When a fiery Tesla Model S crash killed two people in April – with nobody behind the wheel, officials said – Elon Musk’s carmaker came under fire once more over the risks of its Autopilot tech. It wasn’t the first time, and it likely won’t be the last.
But Tesla isn’t alone. The messy transition to automated driving is upon us, and the entire auto industry has work to do to make roads safer. Advanced driver-assistance systems aim to make driving safer and more comfortable with features like lane centering, blind-spot monitoring, and adaptive cruise control. Still, their rollout has been far from perfect, experts say.
Plenty of other automakers give drivers an imperfect impression of what their cars can do. General Motors and Ford market their systems as “hands-free driving” on approved stretches of highway. And although the companies warn drivers to keep their eyes on the road at all times, Missy Cummings, a Duke University engineering professor who studies automation, says “hands-free driving” is an invitation for people’s attention to wander.
“The message that you are sending to consumers when you say ‘hands-free’ – even though they don’t mean this – is ‘attention-free,'” Cummings told Insider. “There is a lot of confusion already in the customer’s mind about what cars are capable of. And by endorsing ‘hands-free,’ you are only going to see more distracted behavior.”
“Representatives from Ford and GM pushed back, telling Insider that their vehicles’ internal cameras monitor driver awareness, while various alerts ensure they stay engaged.”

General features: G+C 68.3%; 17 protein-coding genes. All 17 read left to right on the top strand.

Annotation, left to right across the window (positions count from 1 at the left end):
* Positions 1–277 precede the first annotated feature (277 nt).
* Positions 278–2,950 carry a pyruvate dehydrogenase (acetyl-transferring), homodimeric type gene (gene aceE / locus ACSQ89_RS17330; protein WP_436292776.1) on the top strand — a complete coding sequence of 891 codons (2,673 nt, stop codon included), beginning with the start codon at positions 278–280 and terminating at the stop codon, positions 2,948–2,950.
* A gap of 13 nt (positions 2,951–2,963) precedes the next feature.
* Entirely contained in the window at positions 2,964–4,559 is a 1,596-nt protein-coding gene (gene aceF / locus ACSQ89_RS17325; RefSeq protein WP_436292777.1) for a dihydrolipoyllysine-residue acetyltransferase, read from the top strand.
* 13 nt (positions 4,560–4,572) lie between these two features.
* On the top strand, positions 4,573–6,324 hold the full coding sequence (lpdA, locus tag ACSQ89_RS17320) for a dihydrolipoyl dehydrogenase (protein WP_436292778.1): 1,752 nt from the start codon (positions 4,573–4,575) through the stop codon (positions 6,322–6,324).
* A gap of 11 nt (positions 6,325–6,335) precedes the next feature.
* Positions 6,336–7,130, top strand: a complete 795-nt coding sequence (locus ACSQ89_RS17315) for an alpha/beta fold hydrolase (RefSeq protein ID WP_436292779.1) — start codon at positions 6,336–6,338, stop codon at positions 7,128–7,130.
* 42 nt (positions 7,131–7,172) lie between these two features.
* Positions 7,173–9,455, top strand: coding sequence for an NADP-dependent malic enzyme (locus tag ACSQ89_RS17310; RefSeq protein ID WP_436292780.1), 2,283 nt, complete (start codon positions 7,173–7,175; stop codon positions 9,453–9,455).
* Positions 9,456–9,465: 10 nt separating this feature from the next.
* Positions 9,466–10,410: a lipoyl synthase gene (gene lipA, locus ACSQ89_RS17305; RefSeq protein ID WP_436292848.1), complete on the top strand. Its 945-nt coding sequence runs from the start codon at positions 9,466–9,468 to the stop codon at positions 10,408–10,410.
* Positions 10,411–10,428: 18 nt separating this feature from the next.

According to a 2018 AAA survey, 40% of drivers expect that systems with names like Autopilot, Hyundai ProPilot, Volvo Pilot Assist should enable cars to drive themselves, despite there being no such car on the market. Today’s most advanced driver-assistance systems can reliably do things like keep up with traffic, maintain a lane, and park automatically. Still, they require full driver supervision in case something goes wrong and they can’t handle more complex driving tasks. Lower-tier systems have safety features like collision detection, lane departure warning, and blind-spot monitoring.
It’s a given that practically no owners read the manual, where most detailed information about safety features resides. But research has also shown that many car salespeople don’t grasp driver-assistance tech enough to adequately educate buyers. Some even spread misinformation.
Tracy Pearl, a law professor at the University of Oklahoma who researches self-driving technology, says the education gap creates two worrisome trends. More drivers will abuse systems like Autopilot by not paying attention to the road, while others won’t get the full benefits of advanced features because they either don’t trust the technology or don’t know how to use it.
“What we need are people in that middle category who are going to be steely-eyed realists about what exactly the system is capable of and who are willing to learn how to use their cars safely,” Pearl said. Expanding that group will be the key challenge facing automated driving in coming years, she continued.
Car companies also must improve the design of their systems, says Bryant Walker Smith, a professor at the University of South Carolina who coauthored the global standards for driving automation. Especially pressing areas include what happens when a system needs to disengage and how cars monitor driver attention.